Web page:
America is obsessed with millennials, or, at least, our national discourse and our media coverage would suggest a fascination with them. By definition, millennials are the next generation to take on the yoke of business, politics, and culture in the United States, so the constant comparison between generations and discussion of what millennials have to offer is an understandable phenomena. People want to know who they’re hiring, who’s voting, who will be taking on decisions about their healthcare and retirement in the years to come.
So let’s take a look at who millennials are and what kind of citizens they’re turning out to be so far, what use they’re being put to, struggles they’ve had to endure, and what potential is bottled for years to come. According to Pew Research, the millennial generation is considered to be those born between 1981 and 1996. A more general definition is any person who became an adult around the year 2000.
This upcoming subsection of the population is different in a number of ways compared to past generations. When Pew Research conducted its comparisons, it looked at the silent generation (1963), the baby boomer generation (1980), and generation X (1998). Comparatively, millennials are considerably more diverse — with three times the number of Hispanic members compared to the silent generation — and better educated, with a higher percentage having obtained at least a bachelors degree. There’s also a distinct decrease in military involvement, with millennial men 10 times less likely to be veterans today than young men in the silent generation were during their time. On the other hand, women in the military have increased with this generation. Millennials are also more likely to be unmarried, and the women are more likely to work — though overall the job market has been less than kind to younger Americans growing up and struggling to find work during the Great Recession.
This brings us to the unique set of challenges faced by that generation. The economy has changed the job market, yes, but recovery is well underway. So what are the challenges most faced by milllennials with that passing? The job market hasn’t just had its ups and downs; it’s changed in a myriad of intense and fundamental ways.
Technology has changed the market. It’s reduced certain jobs in some fields, added jobs in others, and even changed the way businesses are run. Things like the news industry, publishing, even something as simple as check out counters in grocery stores.
“While all generations have experienced technological advances, the sheer amount of computational power and access to information that millennials have had at their fingertips since grade-school is unparallelled,” states a report from the White House. “Computation processing power has roughly doubled every 2 years, and storage prices continue to drop.”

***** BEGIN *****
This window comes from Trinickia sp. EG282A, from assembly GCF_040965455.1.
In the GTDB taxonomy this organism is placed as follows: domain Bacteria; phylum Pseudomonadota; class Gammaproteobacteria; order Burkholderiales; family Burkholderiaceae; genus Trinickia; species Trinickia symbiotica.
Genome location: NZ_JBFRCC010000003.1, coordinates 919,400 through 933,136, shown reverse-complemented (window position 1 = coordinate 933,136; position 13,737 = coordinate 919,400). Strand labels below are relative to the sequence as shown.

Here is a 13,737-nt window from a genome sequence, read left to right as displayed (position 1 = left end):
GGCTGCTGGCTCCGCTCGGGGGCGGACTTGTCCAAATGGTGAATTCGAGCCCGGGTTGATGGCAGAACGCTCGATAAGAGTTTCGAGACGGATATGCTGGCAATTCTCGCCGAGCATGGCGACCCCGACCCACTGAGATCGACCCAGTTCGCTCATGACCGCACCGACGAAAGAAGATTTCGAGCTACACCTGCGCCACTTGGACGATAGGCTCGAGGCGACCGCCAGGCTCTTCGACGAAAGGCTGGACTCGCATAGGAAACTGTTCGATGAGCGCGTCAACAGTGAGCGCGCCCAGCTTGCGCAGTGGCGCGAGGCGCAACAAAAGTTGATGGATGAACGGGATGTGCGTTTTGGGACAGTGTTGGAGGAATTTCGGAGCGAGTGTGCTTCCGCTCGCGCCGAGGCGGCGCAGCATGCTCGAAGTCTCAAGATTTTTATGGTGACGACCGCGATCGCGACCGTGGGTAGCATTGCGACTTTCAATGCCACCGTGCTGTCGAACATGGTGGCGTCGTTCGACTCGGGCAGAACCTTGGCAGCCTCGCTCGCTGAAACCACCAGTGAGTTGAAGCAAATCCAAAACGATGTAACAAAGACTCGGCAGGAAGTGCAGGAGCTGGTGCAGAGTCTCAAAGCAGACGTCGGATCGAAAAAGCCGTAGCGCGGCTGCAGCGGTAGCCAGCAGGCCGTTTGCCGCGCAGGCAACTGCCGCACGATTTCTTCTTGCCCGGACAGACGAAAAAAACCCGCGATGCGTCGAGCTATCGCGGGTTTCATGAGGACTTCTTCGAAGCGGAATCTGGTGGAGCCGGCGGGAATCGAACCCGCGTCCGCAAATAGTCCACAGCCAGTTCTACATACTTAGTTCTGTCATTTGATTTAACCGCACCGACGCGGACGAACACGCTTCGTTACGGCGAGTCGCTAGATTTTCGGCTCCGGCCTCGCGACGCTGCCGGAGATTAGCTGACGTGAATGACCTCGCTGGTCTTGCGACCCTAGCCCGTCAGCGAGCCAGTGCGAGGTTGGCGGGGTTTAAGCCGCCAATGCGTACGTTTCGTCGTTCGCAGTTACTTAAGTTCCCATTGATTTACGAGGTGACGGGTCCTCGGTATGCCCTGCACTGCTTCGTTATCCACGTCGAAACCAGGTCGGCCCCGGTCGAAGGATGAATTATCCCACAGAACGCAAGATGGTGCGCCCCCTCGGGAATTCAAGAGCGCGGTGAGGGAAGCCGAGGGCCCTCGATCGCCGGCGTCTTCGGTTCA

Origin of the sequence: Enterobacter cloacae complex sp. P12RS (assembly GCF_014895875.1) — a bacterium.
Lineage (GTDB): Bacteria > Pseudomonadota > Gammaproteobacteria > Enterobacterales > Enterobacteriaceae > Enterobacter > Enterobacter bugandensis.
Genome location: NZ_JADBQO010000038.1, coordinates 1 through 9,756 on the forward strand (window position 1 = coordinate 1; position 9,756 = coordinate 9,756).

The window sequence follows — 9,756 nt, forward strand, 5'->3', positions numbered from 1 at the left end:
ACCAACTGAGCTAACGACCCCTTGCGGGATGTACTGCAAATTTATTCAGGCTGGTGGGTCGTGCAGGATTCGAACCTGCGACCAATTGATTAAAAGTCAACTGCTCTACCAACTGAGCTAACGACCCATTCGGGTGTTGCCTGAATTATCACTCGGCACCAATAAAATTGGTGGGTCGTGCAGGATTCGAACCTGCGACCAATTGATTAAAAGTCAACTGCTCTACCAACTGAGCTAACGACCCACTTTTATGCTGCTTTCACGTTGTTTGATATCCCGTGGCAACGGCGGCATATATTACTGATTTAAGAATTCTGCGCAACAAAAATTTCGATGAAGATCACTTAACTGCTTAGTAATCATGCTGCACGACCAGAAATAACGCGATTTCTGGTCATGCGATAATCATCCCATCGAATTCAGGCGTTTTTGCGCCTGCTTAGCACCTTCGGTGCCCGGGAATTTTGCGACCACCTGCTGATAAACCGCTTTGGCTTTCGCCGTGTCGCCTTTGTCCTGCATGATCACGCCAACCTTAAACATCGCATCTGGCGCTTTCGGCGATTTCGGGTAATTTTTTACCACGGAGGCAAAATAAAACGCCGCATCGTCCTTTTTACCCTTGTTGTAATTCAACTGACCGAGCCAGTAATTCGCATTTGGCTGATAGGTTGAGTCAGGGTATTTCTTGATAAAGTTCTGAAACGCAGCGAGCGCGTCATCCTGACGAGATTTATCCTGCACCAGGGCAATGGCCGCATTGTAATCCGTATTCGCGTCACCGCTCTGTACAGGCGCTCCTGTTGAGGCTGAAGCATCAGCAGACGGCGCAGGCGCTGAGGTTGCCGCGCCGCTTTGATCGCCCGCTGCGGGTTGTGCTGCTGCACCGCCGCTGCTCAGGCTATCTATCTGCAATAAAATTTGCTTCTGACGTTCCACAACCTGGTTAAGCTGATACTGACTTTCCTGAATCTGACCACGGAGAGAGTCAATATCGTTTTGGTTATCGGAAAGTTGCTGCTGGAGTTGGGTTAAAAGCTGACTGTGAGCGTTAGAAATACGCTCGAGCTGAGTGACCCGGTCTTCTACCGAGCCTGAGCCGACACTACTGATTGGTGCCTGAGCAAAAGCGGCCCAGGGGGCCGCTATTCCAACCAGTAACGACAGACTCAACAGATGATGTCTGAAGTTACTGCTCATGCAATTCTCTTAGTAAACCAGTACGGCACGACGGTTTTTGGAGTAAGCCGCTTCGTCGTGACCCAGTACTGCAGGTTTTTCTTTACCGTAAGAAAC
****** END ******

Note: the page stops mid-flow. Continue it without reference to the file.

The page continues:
According to Fortune Insider, within the next decade millennials will have taken over 75% of the workforce worldwide. They’ll bring technology with them because that’s what the job market has become more tailored to. It’s what’s being taught, and it’s what job openings are looking for, meaning those who graduated with degrees in unrelated or unmarketable fields will find less and less opportunity. It’s perhaps for this reason that politicians have been putting so much emphasis on trade schools and on-the-job or for-the-job training, to help train the right worker for the jobs that are out there. Because workplaces are looking to hire, sometimes it’s simply a matter of finding the right worker, or drawing them in the right way, as the IRS is finding in its efforts to hire young workers.
Technology has also changed people’s spending habits, according to NPR. Things like cash versus credit have changed for the sake of managing how money is used; with this generation, it’s become unbelievably easy to spend money without thought. Financially speaking, millennials have had to deal with the recession, college debt, and the difficult job market, making money matters far from easy. Unfortunately that also means they’re able to take fewer risks with their jobs; a report from the Council of Economic Advisers show that younger generations are staying with their first job longer — possibly out of fear of not finding another or being unable to afford the financial risk of leaving.
More from Politics Cheat Sheet:
- 50 Jobs That May Be Replaced By Technology
- What Does the ‘Obama Doctrine’ Have to Say About a Nuclear Iran?
- 3 Ways Technology Is Improving Law Enforcement
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